How Direct-to-Consumer Brands Can Win In-Store

Direct-to-consumer (D2C or DTC) brands are everywhere these days: advertised on buses, pulling shoppers in on Instagram, and increasingly setting up storefronts on Main Streets around the world.

While online retail channels were a great way to build their businesses initially, there are many added benefits to brick-and-mortar as well. These include easier product repairs (think Warby Parker glasses) and more opportunities to build relationships with new and existing customers as they browse offerings in real life.

So what exactly should D2C eCommerce brands do to effectively add in-store channels? Below is our ultimate guide that covers all of the considerations brands need to take into account when considering expanding their online business.

How D2C Brands Can Approach the New Channel

First, (after reading up on what D2C means in retail) brands must start by acknowledging that there are at least two different paths to take.

A retailer might choose to open their own stores, like Away or Allbirds. This store would be dedicated solely to their products and owned and operated by the brand. Another option is to partner with a major retailer like Target or Walmart to sell their products within a high traffic store, like Dollar Shave Club or Honest Company have done.

Deciding to work with a partner means trusting them to provide a high-quality customer experience, positioning your products appropriately, and not cutting your prices below your minimum advertised price. It also comes with the benefit of an established marketing machine and a strong customer experience.

It’s also important to note that not all D2C brands need a physical presence per se. In fact, there are brands that tend to get more out of the brick-and-mortar experience. These are the product types that may be best suited to physical retail:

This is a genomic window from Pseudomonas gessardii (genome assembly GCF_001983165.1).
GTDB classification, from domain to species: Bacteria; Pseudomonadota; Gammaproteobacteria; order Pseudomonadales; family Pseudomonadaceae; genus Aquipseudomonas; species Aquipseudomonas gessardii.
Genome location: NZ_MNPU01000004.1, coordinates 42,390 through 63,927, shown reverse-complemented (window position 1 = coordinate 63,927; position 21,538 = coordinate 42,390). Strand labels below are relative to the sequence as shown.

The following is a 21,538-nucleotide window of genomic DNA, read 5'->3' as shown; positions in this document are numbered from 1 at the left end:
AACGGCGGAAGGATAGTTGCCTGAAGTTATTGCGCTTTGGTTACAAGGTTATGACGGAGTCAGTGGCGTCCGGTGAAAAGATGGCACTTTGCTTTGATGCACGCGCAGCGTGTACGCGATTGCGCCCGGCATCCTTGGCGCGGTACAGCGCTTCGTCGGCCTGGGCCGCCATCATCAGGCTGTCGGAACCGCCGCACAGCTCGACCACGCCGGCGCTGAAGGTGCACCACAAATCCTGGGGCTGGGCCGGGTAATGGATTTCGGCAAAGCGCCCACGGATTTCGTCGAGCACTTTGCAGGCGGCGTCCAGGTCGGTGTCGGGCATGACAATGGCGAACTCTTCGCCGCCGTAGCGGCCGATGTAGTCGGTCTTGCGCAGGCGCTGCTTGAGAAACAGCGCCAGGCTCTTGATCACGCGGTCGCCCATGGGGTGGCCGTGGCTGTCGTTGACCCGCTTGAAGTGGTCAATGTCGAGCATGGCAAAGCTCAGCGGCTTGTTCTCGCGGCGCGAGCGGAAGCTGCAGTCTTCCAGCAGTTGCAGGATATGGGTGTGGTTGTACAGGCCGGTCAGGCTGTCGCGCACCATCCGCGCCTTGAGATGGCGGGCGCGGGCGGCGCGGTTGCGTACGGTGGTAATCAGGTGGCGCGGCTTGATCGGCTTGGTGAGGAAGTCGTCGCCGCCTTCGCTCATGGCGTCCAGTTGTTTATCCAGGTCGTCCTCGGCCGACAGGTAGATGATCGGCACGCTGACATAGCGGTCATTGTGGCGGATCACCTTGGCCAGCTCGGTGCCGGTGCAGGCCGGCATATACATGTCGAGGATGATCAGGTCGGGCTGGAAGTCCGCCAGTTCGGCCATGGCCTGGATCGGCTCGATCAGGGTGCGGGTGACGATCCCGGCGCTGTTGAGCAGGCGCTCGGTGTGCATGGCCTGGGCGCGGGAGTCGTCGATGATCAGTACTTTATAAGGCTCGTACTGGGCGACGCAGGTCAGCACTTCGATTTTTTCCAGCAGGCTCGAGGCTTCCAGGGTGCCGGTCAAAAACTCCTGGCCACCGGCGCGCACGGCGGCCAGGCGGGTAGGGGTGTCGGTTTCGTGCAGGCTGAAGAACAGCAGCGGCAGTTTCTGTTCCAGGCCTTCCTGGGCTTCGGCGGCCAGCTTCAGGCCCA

• High ticket items—Buying an expensive product sight unseen is difficult for many consumers. While a brand might offer a generous return window, the hassle of having to ship an expensive product back to the warehouse is not one any consumer wants to deal with. A brick-and-mortar presence helps both with giving shoppers the peace of mind afforded by trying on or trying out a product they are considering. Not to mention, they are also able to ask questions without waiting in an online chat line. And if the item doesn’t end up working out, returning it to a store is often much easier than boxing it up, waiting in line at the nearest Post Office, and being unsure when exactly they will receive their refund.
  • Products with wide appeal—To put it simply, not everyone wants to be or is online. Some shoppers feel more comfortable shopping in person. Giving them the opportunity to discover and explore your products will make it possible to gain them as loyal customers.
  • Experience-based products—Shoppers don’t just go into stores when they need something, they go to browse, spend time with friends and family, and discover exciting new things. D2C brands have the opportunity to translate the look and feel of their website to a highly curated and personalized in-store experience. After all, these brands found success online by really understanding their target market and directly applying this to consumer marketing. Taking these learnings and applying them to a physical location will help make it a special experience that a consumer won’t be able to keep to themselves. Glossier did a great job of this with a pop-up they had in San Francisco in 2018. The store enticed shoppers with makeup to try and buy and tasty food for sale. This unique combination brought beauty enthusiasts out en masse to see the products for themselves.

Now that we’ve broken down the products that are likely to succeed on Main Street, how can D2C brands create a plan to launch successfully?

Shoppers inside a brick-and-mortar store

1. Understand the Risks

Opening a physical store is much different than perfecting fulfillment through warehouses. A brand will need to hire and train staff, deal with potential theft, provide consistently excellent customer service, and rethink merchandising and marketing approaches frequently.

A number of brands have been able to accomplish this in a way that is additive to their D2C model. But if exploring these realities raises more questions than answers, then selling your product line in a big-box store might be a better way to explore in-person retail. In that case, there are far fewer logistics to think about, with the added bonus of being associated with a well-respected retailer. In the long-term, you may decide to open a store after an effective foray with retail partners. Either way, with great risk, comes the potential for great reward.